Español Argentina President Mauricio Macri has signed a “fiscal deal” with the country’s governors intended to correct imbalances in the budget and end pending conflicts between the provinces.
One of the most interesting points of the agreement is the promotion of credit lines that finance retirements in the public sector at both provincial and municipal levels. The enormous size of the government in Argentina and the country’s massive fiscal deficit was caused by the public employment required to keep that bureaucracy afloat, and only increased under the Kirchner years.
The “Retirement Programs” portion of the document touches on a sensitive issue, however, as it proposes “to finance retirement and/or early retirement programs for provincial and municipal public employees with special lines of credit.”
“I have spoken with several of you on the issue of public employment and the level of salaries, because we are creating all these conditions to generate work in the private sector,” Macri told the governors attending the meeting. “The problem is that if we compete by offering higher wages, the private sector will not be able to generate the labor that it needs to grow.”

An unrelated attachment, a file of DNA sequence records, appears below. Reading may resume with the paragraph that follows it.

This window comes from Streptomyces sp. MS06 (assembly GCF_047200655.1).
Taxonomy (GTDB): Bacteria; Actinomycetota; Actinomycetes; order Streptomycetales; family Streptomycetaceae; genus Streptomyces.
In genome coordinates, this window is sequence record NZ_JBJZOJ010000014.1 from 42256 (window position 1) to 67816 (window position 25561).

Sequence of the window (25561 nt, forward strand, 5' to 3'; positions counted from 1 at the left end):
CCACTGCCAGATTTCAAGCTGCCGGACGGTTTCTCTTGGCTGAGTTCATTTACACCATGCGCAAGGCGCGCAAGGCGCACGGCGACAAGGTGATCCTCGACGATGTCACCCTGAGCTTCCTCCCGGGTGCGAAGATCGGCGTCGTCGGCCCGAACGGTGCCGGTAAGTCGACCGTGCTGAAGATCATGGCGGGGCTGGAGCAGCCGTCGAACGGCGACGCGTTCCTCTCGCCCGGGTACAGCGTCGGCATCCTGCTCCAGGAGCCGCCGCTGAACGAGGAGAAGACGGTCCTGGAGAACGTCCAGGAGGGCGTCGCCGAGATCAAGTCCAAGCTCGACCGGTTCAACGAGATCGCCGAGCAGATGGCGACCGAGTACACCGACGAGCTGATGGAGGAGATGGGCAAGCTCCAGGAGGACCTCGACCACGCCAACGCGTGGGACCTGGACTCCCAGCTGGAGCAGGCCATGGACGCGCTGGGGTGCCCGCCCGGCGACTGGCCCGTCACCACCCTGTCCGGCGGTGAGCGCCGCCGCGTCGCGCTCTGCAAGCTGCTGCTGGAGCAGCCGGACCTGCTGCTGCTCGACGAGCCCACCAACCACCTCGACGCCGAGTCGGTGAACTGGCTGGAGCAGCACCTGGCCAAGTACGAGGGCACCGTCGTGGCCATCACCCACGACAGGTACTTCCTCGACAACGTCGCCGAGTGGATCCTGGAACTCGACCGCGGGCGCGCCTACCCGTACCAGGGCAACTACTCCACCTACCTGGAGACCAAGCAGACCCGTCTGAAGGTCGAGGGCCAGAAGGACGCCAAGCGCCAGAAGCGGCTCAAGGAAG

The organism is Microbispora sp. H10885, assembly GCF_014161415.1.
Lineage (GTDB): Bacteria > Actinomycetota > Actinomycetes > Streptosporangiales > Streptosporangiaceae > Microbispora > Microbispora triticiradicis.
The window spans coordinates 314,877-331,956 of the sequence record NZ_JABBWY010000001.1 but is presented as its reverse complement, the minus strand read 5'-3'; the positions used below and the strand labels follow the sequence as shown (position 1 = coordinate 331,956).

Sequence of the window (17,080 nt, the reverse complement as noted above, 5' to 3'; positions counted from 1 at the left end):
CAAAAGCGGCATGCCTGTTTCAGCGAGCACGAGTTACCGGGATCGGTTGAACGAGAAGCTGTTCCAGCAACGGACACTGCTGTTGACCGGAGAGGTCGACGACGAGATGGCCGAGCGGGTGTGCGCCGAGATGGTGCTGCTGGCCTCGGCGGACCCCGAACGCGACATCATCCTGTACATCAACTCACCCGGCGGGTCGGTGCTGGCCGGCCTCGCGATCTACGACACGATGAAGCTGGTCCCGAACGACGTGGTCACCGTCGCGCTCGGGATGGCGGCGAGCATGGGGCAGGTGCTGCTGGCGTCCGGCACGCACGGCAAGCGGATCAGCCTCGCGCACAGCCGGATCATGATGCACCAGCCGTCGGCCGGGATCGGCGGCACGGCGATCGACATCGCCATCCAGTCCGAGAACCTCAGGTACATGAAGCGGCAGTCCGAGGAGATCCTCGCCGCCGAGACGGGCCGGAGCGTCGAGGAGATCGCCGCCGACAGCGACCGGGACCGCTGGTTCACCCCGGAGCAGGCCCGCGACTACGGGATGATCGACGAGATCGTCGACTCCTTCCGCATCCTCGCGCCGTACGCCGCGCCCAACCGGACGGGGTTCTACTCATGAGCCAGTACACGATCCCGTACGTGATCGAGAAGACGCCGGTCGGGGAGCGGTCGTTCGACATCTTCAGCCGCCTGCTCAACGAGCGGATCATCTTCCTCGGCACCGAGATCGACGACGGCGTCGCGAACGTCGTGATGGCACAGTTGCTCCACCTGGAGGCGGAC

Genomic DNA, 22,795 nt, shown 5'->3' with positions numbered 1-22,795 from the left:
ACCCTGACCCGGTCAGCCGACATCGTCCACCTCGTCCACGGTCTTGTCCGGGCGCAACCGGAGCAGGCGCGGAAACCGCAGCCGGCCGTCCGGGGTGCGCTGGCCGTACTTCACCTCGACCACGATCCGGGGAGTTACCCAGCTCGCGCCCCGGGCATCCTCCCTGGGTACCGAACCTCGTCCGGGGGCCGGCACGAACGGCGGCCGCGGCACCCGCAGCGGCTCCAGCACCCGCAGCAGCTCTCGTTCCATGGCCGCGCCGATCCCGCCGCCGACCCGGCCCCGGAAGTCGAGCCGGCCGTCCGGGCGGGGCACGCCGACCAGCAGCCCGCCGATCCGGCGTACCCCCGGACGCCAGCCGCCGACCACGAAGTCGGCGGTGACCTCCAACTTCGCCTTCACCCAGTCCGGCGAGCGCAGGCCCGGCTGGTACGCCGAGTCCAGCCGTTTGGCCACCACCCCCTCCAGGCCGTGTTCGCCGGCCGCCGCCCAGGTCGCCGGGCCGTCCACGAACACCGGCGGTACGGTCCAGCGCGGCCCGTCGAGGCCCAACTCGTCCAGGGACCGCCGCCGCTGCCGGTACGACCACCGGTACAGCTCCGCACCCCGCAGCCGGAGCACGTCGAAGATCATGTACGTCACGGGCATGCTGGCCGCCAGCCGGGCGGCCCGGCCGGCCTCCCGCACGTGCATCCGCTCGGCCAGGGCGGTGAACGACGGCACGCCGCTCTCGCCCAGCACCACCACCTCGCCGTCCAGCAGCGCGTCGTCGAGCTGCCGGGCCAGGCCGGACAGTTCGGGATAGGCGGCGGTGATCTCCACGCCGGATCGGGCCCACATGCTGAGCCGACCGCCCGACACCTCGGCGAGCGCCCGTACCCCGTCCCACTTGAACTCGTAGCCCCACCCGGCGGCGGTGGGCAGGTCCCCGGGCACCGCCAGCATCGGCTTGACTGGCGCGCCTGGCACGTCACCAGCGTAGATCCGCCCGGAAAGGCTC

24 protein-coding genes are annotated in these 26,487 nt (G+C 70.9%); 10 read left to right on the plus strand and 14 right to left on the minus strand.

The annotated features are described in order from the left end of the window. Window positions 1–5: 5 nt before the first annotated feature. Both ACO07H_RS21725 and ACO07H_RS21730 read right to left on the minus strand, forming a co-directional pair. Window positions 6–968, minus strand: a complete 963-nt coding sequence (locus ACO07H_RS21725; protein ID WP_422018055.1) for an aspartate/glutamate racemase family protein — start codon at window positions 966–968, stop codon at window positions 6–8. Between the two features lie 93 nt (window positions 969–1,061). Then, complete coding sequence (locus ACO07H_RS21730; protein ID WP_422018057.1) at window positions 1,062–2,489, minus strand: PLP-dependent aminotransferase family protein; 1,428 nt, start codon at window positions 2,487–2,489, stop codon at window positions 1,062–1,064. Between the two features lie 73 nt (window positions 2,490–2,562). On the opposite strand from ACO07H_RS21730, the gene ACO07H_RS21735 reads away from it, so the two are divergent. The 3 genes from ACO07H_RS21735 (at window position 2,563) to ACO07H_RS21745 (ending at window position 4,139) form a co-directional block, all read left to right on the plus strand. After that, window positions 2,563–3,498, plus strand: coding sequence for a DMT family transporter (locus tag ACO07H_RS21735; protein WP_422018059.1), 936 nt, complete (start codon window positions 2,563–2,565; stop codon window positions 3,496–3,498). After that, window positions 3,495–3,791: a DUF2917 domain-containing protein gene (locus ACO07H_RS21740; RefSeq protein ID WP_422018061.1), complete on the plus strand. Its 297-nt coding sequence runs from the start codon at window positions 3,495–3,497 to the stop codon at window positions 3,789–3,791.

The Ministry of Finance is reportedly planning to establish credit lines according to the specific personnel reduction programs organized by the different administrations.
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Economist José Luis Espert said that in order to solve the fiscal problem between the federal government and the provinces, it’s necessary to “repeal federal co-participation.”
In this sense, to reduce provincial costs, Espert stressed that in the educational field, for example, the provinces provide exclusively for the first primary cycle. He also warned that the VAT and profit taxes could be reduced by half, and that from that moment on the provinces should have their own taxes “to pay for the bureaucracy that they want.”
According to Espert, once the local governments generate their own resources, they should also be free to decide the size of the state they are willing to finance.